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Tag Archives: Times Higher Education

Humanities and Ponzi: Just What Secures the Investment of Thought

In Search of Bubblemeisters

A few weeks ago, in a way troubling to some, I compared Harman’s parlay of an association with a now-defunct, and as some argued, never existing philosophical Movement (Speculative Realism) into a form of Symbolic or Cultural Capital, a capital in which others now are trading, to a Ponzi Scheme. As I tried to point out, not only did I think that this is generally so, but also Harman’s own Latourian thinking of ontology and networks promoted just this kind of “you are as real as the number of connections you can make” thinking.

Yet it seems that this financial/humanities analogy had already been used in July of this year as Philip Gerrans over at Times Higher Education wrote about the same problem of securing assets in the humanities  in a general sense in Bubble Trouble:

The humanities are in the same state financial markets were in before they crashed. Assessing the growing mountain of toxic intellectual debt, Philip Gerrans considers going short on some overvalued research

The cause of the meltdown in global financial markets is obvious: leveraged trading in financial instruments that bear no relationship to the things they are supposed to be secured against. When creditors finally ask how much bonds secured by collateralised debt obligations backed by billions of dollars of mortgages are actually worth, the answer is “what the buildings can be sold for”. In some cases, nothing. In many cases, the buildings are no more than weed-covered lots or graphics in a developer’s PowerPoint presentation.

The academy, too, is a market – a large one in which the value of any piece of research is ultimately secured against the world. If the world is not as described or predicted in the article or book, the research is worthless. A paper that claims that autism is caused by vaccination or terrorism by poverty is valuable only if it turns out to be a good explanation of autism or terrorism. That is why an original and true explanation is the gold standard of academic markets: the double helix, On the Origin of Species, Henri Pirenne’s Mohammed and Charlemagne…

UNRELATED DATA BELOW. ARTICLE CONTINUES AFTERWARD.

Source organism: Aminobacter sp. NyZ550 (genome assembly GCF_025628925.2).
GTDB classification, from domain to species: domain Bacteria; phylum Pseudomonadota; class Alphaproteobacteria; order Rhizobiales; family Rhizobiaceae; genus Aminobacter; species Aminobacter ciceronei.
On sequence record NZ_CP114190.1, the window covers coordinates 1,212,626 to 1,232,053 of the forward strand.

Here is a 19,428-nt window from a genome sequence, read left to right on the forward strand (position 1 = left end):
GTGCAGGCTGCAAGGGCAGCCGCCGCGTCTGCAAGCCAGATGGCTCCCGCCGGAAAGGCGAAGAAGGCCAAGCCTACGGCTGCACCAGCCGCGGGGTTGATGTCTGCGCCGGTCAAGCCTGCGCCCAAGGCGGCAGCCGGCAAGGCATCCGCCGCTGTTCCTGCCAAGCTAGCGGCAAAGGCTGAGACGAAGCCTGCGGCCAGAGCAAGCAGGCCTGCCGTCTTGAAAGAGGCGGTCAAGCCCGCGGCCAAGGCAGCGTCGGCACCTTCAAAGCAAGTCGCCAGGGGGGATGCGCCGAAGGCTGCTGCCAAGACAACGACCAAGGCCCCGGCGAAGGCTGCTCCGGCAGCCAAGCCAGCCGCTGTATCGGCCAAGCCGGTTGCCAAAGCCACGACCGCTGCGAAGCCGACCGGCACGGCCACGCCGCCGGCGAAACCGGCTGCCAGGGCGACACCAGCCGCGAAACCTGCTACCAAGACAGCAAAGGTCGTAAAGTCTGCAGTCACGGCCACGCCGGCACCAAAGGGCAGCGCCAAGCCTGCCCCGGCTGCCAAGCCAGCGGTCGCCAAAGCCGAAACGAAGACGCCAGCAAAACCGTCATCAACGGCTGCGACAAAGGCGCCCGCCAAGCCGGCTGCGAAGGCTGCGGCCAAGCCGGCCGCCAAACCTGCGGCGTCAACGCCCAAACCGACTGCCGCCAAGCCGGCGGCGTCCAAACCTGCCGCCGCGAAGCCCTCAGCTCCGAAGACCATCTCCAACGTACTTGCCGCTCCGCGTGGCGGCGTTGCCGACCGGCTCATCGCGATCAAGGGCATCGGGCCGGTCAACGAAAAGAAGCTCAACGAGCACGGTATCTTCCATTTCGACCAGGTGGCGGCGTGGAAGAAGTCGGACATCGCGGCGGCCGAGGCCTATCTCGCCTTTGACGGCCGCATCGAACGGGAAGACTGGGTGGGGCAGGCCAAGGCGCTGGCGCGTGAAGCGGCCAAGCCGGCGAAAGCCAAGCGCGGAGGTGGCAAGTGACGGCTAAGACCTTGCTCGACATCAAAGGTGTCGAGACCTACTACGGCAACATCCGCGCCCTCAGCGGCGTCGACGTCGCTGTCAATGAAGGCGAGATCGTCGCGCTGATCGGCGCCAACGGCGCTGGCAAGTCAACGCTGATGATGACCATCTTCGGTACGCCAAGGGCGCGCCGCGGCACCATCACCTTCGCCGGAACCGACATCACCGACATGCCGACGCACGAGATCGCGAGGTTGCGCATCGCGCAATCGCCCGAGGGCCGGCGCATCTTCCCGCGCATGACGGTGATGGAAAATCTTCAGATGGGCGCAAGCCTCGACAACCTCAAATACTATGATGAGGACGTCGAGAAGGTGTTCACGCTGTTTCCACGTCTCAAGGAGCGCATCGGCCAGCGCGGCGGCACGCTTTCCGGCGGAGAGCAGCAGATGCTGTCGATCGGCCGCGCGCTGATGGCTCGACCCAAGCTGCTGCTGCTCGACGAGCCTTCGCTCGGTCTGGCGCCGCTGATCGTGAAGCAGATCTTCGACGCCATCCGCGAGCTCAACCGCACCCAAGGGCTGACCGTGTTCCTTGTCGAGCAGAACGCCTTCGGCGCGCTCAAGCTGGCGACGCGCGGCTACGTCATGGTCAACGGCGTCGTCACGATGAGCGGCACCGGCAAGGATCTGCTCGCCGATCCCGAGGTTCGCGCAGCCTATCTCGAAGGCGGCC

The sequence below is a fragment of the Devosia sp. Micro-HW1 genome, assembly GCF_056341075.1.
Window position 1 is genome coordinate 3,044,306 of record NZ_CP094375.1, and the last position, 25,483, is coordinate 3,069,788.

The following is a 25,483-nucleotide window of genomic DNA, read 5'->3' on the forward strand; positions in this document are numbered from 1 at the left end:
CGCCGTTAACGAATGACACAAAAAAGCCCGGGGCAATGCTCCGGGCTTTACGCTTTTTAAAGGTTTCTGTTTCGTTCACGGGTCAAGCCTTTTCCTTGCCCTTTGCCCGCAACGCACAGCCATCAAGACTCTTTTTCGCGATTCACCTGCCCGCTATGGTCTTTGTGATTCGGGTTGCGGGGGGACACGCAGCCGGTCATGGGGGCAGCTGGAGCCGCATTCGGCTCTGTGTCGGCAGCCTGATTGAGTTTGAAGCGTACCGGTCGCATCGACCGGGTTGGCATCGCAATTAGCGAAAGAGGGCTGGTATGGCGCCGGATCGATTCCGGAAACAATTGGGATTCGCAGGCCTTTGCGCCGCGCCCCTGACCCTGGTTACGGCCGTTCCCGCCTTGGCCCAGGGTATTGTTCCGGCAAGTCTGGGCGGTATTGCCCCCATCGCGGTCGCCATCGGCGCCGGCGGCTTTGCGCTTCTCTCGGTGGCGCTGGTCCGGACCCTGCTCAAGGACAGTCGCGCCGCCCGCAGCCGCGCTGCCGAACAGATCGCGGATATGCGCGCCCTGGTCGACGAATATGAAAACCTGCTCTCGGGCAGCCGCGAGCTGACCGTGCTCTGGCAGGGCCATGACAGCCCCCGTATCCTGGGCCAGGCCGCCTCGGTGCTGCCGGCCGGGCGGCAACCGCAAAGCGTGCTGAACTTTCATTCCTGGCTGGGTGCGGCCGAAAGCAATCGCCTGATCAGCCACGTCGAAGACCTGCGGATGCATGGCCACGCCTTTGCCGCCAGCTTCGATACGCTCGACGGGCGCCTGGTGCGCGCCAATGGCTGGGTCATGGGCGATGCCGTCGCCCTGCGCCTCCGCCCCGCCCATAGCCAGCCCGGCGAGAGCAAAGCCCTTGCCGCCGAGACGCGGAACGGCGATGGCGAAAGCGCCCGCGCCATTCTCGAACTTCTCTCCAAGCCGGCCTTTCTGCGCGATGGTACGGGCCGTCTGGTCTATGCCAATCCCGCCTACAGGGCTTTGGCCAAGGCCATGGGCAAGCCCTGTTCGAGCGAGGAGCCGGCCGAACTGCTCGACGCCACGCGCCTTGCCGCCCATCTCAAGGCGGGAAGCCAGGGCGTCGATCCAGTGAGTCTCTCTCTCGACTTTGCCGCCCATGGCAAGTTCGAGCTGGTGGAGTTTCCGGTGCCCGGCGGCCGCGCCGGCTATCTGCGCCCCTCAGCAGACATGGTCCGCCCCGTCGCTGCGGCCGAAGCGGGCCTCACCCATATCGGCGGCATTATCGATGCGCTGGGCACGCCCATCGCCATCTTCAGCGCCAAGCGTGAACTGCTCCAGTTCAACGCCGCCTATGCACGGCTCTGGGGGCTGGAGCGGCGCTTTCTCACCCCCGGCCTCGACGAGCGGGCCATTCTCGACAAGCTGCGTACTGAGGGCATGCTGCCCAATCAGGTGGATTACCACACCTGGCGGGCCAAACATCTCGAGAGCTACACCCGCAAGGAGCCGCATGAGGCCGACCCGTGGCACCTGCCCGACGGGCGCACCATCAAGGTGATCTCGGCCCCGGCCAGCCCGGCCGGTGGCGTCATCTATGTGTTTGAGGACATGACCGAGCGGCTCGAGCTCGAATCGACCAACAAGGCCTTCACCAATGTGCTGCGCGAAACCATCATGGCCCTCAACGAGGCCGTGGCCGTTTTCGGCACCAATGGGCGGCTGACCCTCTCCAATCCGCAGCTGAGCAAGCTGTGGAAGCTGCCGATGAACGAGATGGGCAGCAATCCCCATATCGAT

…I worry that there are no similar mechanisms for correction in the humanities – and not because stocks in the humanities are intrinsically worthless. Historians, anthropologists, linguists and even philosophers (on a good day) are able to discover or explain things. But a lot of the market is unsecured and highly leveraged. By this I mean that people in the humanities often do not write about the world or the people in it. Rather, they write about what somebody wrote about what somebody else wrote about what somebody else wrote. This is called erudition (not free association), and scholars sell it to their audience as a valuable insight about the nature of terrorism or globalisation or the influence of the internet (preferably all three). Almost every grant application in the humanities mentions these three topics, but the relationship between them and the names and concepts dropped en route are utterly obscure.

None of this would matter if the market were basically self-correcting like the science market, or erratic but brutally self-correcting like the financial markets. When people do not write directly about the world, it is hard to compare what they say against the world. So the main corrective mechanism in the humanities is reputation built on publication and, since publication is often based on reputation, the danger of a bubble is extreme. Someone who takes a supervisor’s advice to base a career on writing about Slavoj Zizek is in the position of an investor deciding to invest in Bear Stearns on the advice of Lehman Brothers. The price is high and predicted – by those who have a vested interest – to rise further…